This book was developed from the author’s work with profoundly disabled children, their sensory impairment meant that traditional teaching was unsuccessful as they were unaware of the world around them. Flo Longhorn sets out a curriculum for developing each sense, both individually and in combination, using stimuli that can be varied according to the age of the child. This book shows how these techniques can be amalgamated to create multisensory experiences and how this new awareness can be integrated into the rest of the school curriculum. Designed for teachers, and parents, of children with profound multiple handicaps combined with sensory and physical impairment this has become a classic work.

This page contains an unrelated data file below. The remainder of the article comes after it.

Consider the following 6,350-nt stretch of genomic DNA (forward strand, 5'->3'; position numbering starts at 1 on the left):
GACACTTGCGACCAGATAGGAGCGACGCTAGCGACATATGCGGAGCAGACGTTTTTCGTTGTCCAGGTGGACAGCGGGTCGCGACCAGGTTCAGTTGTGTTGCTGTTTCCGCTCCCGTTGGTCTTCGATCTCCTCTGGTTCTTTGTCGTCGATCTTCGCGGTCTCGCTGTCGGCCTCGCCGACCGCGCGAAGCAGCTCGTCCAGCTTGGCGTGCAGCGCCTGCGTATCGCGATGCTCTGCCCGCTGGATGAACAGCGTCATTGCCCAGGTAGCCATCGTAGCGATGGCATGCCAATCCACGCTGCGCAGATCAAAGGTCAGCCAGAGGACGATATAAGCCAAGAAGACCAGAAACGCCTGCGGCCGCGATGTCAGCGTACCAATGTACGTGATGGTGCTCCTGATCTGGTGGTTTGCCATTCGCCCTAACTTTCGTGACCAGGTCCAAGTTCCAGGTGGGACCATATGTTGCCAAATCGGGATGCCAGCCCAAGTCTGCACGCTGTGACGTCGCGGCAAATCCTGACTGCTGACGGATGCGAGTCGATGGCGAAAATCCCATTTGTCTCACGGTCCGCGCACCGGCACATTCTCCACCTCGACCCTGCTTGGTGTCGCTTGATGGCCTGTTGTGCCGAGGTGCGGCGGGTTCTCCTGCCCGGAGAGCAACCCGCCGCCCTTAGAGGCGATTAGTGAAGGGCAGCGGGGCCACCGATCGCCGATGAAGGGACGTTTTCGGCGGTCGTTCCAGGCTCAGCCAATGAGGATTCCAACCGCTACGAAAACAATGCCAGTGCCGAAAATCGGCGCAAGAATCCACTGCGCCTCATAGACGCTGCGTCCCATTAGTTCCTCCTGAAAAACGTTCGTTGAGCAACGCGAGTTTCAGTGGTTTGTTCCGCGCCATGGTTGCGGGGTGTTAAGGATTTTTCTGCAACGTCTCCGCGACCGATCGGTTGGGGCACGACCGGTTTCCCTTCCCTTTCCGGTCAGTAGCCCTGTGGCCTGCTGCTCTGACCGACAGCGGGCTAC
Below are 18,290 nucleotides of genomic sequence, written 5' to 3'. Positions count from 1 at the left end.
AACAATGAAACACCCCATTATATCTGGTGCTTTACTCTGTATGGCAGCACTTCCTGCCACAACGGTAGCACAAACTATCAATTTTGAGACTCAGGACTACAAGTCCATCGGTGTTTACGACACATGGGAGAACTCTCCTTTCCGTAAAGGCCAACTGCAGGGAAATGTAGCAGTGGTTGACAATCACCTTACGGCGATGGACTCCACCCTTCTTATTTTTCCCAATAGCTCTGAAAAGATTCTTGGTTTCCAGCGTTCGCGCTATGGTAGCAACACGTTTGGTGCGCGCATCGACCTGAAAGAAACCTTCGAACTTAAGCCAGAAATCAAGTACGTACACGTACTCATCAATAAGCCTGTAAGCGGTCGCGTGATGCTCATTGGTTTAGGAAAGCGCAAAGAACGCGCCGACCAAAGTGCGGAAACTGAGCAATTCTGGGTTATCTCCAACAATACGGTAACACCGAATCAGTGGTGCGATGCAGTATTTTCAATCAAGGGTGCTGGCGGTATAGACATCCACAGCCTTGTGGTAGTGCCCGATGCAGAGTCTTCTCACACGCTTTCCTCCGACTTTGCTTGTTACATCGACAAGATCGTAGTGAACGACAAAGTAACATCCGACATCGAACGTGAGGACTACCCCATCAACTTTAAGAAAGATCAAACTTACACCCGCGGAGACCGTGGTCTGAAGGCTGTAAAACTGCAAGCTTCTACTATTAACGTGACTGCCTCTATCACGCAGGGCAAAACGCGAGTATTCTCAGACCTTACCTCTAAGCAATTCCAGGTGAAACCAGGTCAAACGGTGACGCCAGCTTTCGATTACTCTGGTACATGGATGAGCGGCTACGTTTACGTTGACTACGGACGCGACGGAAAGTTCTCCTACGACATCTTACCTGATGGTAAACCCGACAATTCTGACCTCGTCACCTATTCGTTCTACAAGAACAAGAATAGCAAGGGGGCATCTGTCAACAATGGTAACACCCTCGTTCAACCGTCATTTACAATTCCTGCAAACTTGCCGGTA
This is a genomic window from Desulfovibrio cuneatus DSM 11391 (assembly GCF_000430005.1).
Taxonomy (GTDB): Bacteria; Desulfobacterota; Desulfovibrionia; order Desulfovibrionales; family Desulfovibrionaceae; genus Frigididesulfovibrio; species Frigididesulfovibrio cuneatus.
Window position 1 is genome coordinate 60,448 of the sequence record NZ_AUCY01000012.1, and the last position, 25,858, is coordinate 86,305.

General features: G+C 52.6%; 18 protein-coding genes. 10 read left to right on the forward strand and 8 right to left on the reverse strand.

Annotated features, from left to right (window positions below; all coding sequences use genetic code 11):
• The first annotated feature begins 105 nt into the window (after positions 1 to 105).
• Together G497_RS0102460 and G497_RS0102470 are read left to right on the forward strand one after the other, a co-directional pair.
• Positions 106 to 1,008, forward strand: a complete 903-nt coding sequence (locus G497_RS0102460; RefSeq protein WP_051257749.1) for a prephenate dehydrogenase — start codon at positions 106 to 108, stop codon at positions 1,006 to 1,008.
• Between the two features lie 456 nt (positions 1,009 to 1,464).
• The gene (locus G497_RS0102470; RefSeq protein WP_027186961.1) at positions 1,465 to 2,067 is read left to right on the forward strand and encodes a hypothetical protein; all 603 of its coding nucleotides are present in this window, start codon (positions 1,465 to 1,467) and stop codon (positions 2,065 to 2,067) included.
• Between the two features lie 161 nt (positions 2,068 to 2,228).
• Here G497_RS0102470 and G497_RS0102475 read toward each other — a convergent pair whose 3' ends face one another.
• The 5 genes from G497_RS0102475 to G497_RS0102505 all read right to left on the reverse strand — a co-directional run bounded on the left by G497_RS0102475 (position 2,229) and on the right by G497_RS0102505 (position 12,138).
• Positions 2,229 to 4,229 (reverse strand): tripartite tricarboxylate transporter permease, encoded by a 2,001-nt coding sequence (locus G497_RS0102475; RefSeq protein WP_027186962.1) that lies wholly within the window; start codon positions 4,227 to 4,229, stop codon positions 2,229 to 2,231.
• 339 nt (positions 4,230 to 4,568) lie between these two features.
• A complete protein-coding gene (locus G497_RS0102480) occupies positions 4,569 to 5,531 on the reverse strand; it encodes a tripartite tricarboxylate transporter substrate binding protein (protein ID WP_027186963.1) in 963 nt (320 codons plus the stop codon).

Children and young people with Complex Learning Difficulties and Disabilities (CLDD) have co-existing and overlapping conditions which can manifest in complex learning patterns, extreme behaviours and a range of socio-medical needs which are new and unfamiliar to many educators. Their combination of issues and layered needs – mental health, relationship, behavioural, physical, medical, sensory, communication and cognitive – mean they often disengage from learning and challenge even our most experienced teachers. This book provides school practitioners and leaders with an approach and resources to engage this often disenfranchized group of children in learning. The Engagement for Learning Framework has been developed and trialled by over 100 educational settings (both special and mainstream) with learners from early years to post-16. It gives practitioners from a range of disciplines a shared means of assessing, recording and developing personalized learning pathways and demonstrating progression for these children. The focus on inquiry means that however complex a young person’s needs, educators will be able to apply the approach. This practical and engaging book provides literature, tools and case study examples outlining who children and young people with CLDD are, why their engagement for learning is important and how the Engagement for Learning Framework can be used effectively by teachers and other professionals to ensure the best possible outcomes for these children.